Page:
KEVIN [Dr. Kevin Leman]: The truth is, nobody knows the exact cause or causes. We do know that statistics show that bed wetting often runs in the family. Seventy-five percent of the kids who wet the bed have a close biological relative who bed wets or has in the past. But it's a big mystery as to why. All we can come up with are “predisposing factors.” For example, sometimes slower muscle or neurological development can make bladder control more difficult for some kids. In other cases, some kids just have too small a bladder to hold a whole night's quantity of urine. Another factor may be delayed or lax potty training.
But maybe the biggest one of all is psychological stress. For example, a child may be hospitalized between the ages of two and four and this can cause bed wetting later. Sometimes when a child enters school he starts wetting the bed. Another common cause of stress is when a new baby brother or sister arrives to take the attention off the firstborn.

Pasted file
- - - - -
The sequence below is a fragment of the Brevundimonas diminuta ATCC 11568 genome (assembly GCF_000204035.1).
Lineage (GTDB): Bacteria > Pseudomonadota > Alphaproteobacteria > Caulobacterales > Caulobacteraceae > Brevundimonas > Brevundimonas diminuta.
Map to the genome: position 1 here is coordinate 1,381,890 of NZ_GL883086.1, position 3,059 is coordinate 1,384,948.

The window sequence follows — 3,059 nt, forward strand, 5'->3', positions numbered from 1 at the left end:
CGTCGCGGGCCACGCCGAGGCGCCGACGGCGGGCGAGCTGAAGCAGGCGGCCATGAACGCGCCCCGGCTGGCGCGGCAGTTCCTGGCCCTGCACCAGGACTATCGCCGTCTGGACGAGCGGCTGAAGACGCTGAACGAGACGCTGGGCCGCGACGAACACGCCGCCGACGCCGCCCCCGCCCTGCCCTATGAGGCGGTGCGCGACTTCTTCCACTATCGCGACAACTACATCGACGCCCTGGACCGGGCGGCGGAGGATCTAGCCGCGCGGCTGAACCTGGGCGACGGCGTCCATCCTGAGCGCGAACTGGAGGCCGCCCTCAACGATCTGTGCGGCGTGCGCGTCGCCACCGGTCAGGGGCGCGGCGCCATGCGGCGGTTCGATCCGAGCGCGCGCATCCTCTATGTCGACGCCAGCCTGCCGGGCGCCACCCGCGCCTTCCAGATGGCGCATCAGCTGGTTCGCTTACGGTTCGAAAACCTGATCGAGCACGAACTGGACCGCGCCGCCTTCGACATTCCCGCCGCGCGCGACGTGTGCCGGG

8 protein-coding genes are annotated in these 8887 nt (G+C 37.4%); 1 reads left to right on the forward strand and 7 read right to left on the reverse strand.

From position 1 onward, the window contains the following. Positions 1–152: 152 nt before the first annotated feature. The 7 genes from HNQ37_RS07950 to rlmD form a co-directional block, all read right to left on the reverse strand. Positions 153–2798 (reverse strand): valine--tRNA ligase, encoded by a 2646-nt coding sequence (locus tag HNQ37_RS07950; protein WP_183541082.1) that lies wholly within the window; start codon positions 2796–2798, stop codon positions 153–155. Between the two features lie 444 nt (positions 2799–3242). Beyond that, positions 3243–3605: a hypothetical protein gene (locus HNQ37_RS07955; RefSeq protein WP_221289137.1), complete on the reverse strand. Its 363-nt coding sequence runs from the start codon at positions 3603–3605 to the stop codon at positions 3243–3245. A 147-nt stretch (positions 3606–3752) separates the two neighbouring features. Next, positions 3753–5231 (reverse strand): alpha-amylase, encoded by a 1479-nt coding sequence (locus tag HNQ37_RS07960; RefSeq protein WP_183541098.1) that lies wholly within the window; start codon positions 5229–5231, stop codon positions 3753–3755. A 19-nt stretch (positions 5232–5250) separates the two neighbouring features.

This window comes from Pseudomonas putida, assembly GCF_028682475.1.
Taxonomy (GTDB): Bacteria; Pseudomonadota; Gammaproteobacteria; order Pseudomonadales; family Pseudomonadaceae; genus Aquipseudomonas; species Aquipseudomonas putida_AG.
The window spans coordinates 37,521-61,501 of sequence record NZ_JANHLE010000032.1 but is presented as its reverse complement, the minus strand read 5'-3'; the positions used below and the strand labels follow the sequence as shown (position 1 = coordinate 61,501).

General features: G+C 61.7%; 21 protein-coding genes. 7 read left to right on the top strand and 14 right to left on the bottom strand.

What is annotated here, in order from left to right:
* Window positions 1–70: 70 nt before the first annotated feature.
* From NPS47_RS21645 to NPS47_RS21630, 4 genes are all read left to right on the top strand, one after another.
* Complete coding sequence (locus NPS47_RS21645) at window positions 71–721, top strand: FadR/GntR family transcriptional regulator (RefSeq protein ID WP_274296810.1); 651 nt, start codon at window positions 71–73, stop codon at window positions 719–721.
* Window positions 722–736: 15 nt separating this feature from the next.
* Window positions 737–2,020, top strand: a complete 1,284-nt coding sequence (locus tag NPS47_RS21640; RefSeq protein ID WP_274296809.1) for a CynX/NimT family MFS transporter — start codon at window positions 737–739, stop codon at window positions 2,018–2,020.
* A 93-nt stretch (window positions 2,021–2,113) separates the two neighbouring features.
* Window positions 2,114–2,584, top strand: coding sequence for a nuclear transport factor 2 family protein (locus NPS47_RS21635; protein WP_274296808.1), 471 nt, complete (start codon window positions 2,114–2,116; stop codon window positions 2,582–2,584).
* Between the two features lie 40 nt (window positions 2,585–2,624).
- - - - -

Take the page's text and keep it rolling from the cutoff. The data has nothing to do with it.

RANDY [Randy Carlson]: One of the things we hear from many parents is that kids who wet the bed are often deep sleepers. Parents can't even wake them up through the night to go to the bathroom because they're just too far gone into dreamland.
KEVIN: That's another thing—dreams. Sometimes a kid may wet the bed during his rapid eye movement (REM) stage of sleep because he's dreaming he's going to the bathroom and that's exactly what happens - in his bed! But, Randy, I'm wondering if, in some cases, the child isn't subconsciously depending on his parents instead of assuming personal responsibility for controlling his bladder?
You see, I'm from the old school, and I believe parents should keep the responsibility squarely on the shoulders of the child as much as possible. I don't mean ridicule him or pressure him, but simply leave it with him. It's his problem. He's the one who has to learn - and he will learn. As the statistics point out, ninety-nine out of a hundred stop by the time they are old enough to get married. Children do learn to control their bladders.
Author: excerpt from Parent Talk by Dr. Kevin Leman and Randy Carlson of Family Life Communications
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